Press-Republican

Lifestyles

June 15, 2013

Becoming a dad full of joys, challenges

With Father’s Day approaching, guys who are about to be new dads have been asking me for some parenting tips. Let’s see if I can provide them with a little help as their first gift for this special day.

First, dads-to-be, if you are somewhat anxious or overwhelmed about welcoming a new baby into your home, know that you are not alone. This is normal.

If you feel you don’t know anything about babies, you can download or stream videos and attend childbirth classes, some of which are even designed for dads only. The videos teach you everything from how to hold a baby to how to change a diaper, not to mention proper installation of a car seat and how to childproof your home. The good thing about these classes is that you meet other dads-to-be who feel just as anxious as you do. The teachers know this and encourage any and all questions, no matter how hesitant you may be to ask them.

Since any new role requires learning with experience, don’t worry about whether you will be a good dad. Also, don’t worry that being a father means an end to having some quality time and fun with your partner. You can certainly have fun and quality time playing with your baby. You can also find time for your partner and yourself, either when your infant is asleep or through the magic of having a friend or relative babysit. If you enjoy the outdoors, you can take your baby along with you with the help of a baby carrier.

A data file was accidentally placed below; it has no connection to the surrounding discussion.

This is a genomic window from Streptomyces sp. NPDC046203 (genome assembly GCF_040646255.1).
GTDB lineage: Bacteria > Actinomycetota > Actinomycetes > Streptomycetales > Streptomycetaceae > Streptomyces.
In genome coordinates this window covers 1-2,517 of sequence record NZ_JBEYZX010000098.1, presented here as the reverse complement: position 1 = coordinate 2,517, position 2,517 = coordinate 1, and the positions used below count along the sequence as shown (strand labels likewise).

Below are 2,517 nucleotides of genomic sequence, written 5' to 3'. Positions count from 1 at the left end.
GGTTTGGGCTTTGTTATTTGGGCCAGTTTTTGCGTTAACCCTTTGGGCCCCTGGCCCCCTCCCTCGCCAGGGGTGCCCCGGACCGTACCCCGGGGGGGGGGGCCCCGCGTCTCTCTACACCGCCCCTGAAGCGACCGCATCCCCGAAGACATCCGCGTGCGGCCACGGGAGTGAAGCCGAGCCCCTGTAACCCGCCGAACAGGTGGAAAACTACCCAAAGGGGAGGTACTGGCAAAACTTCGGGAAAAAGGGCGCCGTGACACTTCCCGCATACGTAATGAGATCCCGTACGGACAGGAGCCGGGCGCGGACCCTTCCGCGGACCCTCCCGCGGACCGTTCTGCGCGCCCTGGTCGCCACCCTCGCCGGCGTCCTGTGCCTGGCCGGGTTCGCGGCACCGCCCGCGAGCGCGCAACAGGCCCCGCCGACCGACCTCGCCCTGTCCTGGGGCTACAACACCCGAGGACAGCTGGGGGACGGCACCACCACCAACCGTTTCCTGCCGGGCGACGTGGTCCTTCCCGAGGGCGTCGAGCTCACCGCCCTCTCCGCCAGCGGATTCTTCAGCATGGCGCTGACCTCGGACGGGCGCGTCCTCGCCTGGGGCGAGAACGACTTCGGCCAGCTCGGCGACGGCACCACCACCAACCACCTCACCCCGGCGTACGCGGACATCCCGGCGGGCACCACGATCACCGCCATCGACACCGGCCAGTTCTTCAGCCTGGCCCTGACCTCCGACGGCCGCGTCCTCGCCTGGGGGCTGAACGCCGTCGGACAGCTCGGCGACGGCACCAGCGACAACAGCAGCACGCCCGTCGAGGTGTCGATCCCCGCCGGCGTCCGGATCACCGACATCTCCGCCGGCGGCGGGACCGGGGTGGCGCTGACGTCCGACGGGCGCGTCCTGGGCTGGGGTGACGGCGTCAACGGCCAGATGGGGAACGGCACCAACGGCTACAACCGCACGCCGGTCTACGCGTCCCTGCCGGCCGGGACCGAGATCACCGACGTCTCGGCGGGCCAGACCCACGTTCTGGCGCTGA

It’s also important to remember that you can do everything mom can, except breastfeed — although you still need to be a supportive champion of breastfeeding. Given that parenting is a shared experience, be sure to help with changing, diapering and bottle-feeding pumped breast milk in the middle of the night while mom sleeps. You’ll develop your own unique style that will ensure your child knows you’re just as essential to the mix as mom. In turn, you’ll love parenting and truly understand why Father’s Day is celebrated — not just for your own dad but for the dad you are about to be.

Hopefully, these tips will help everyone go “fa-ther,” I mean farther, when it comes to becoming a terrific dad for your new baby.

Dr. Lewis First is chief of Pediatrics at Vermont Children’s Hospital at Fletcher Allen Health Care and chair of the Department of Pediatrics at the University of Vermont College of Medicine.

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